Washington hospitals will be getting needed extra funds to care for patients who are difficult to discharge following the state’s 2023 legislative session.
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Lawmakers passed Senate Bill 5103, which will increase payments to acute care hospitals for difficult-to-discharge Medicaid patients. State of Reform discussed the impact of SB 5103, and other insights from the legislative session, with Washington State Hospital Association (WSHA) Vice President and Associate General Counsel Zosia Stanley and Senior Vice President of Government Affairs Chelene Whiteaker.
“SB 5103 is about the fact that there are patients stuck in hospitals pending discharge,” Stanley said. “These are patients who don’t have an acute care need, but still need some care.”
SB 5103 requires hospitals to be reimbursed for medical assistance enrollees who are staying in a hospital when they do not meet inpatient care criteria and are not discharged because an appropriate placement is not available. It directs the Washington State Health Care Authority (HCA) to adopt rules to identify which healthcare services must be included in the daily reimbursement rate, and which services may be billed separately for patients who are in a hospital and do not meet inpatient criteria.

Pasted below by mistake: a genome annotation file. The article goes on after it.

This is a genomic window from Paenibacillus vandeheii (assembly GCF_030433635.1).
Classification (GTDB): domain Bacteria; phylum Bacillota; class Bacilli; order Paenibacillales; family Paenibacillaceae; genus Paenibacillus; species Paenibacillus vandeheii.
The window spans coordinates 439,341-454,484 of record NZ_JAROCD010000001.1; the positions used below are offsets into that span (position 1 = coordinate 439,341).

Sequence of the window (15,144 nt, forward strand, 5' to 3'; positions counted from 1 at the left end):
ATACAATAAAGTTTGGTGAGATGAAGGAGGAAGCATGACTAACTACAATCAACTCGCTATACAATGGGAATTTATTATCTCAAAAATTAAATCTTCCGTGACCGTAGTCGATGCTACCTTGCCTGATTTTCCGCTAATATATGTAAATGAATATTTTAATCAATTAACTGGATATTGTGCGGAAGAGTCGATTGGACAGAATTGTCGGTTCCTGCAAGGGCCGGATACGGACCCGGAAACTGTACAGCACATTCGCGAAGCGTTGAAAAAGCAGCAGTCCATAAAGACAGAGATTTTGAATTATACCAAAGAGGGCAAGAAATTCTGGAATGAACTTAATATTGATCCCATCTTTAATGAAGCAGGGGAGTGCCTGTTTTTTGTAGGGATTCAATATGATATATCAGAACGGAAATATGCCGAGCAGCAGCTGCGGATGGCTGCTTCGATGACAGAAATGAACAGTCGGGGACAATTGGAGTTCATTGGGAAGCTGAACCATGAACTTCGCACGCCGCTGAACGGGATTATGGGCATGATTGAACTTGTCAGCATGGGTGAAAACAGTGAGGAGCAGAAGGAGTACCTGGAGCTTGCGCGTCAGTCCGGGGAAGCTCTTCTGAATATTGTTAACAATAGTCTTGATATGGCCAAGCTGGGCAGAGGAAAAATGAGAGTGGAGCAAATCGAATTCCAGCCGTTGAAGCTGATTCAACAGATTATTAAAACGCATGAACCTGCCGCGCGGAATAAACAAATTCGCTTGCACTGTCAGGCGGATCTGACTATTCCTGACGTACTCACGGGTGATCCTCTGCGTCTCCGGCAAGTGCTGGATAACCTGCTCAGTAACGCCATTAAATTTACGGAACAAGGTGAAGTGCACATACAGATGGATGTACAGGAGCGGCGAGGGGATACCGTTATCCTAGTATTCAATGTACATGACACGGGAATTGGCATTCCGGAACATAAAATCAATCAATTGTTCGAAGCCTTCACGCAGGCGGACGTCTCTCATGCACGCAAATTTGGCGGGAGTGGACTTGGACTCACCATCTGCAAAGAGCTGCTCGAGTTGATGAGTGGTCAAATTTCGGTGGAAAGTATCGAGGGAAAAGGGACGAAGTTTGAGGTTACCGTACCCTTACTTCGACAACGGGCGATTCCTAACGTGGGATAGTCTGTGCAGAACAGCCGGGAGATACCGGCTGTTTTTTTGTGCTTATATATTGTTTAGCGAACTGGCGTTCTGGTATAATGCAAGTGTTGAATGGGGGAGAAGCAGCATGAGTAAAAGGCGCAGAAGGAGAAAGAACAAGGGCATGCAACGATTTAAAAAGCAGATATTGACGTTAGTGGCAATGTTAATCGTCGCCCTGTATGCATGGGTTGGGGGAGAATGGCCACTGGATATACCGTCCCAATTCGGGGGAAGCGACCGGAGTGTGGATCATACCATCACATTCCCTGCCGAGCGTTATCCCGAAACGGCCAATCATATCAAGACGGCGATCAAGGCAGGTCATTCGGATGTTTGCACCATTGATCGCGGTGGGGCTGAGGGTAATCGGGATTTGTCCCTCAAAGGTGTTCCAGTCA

Testimony for the bill showed that Seattle’s Harborview Medical Center recently had 120 of their 413 beds filled with difficult-to-discharge patients. And the cost for some hospitals to care for these patients is between $800 to $1,600 per day, while some were only being reimbursed for $700 per day, according to testimony.
“The overarching issue is that we have patients who aren’t getting the right care at the right time in the right care setting. The average length of stay is five days in an acute hospital. This is not about hospitals wanting to keep these patients. This is about, if you have to leave a patient in a bed without that (acute) need, there has to be a more appropriate rate for those patients. There’s still an overarching concern that patients are in beds when they don’t need to be there.”
The ultimate goal of lawmakers is to make more beds available to those who desperately need them. But in the short-term, hospitals need to be adequately compensated for the time difficult-to-discharge patients are there.
“Looking from a long-term basis, the goal is to not have patients in the wrong setting for no fault of their own,” Whiteaker said. “But Washington has the fewest beds per capita compared to other states. We do not have enough beds for the population, and we need to make sure patients are in the right setting.”
Lawmakers passed a bill that helps a different population that often finds themselves stuck in hospitals as well. WSHA supported the passage of House Bill 1580, which creates a system to help children in crisis, Stanley said.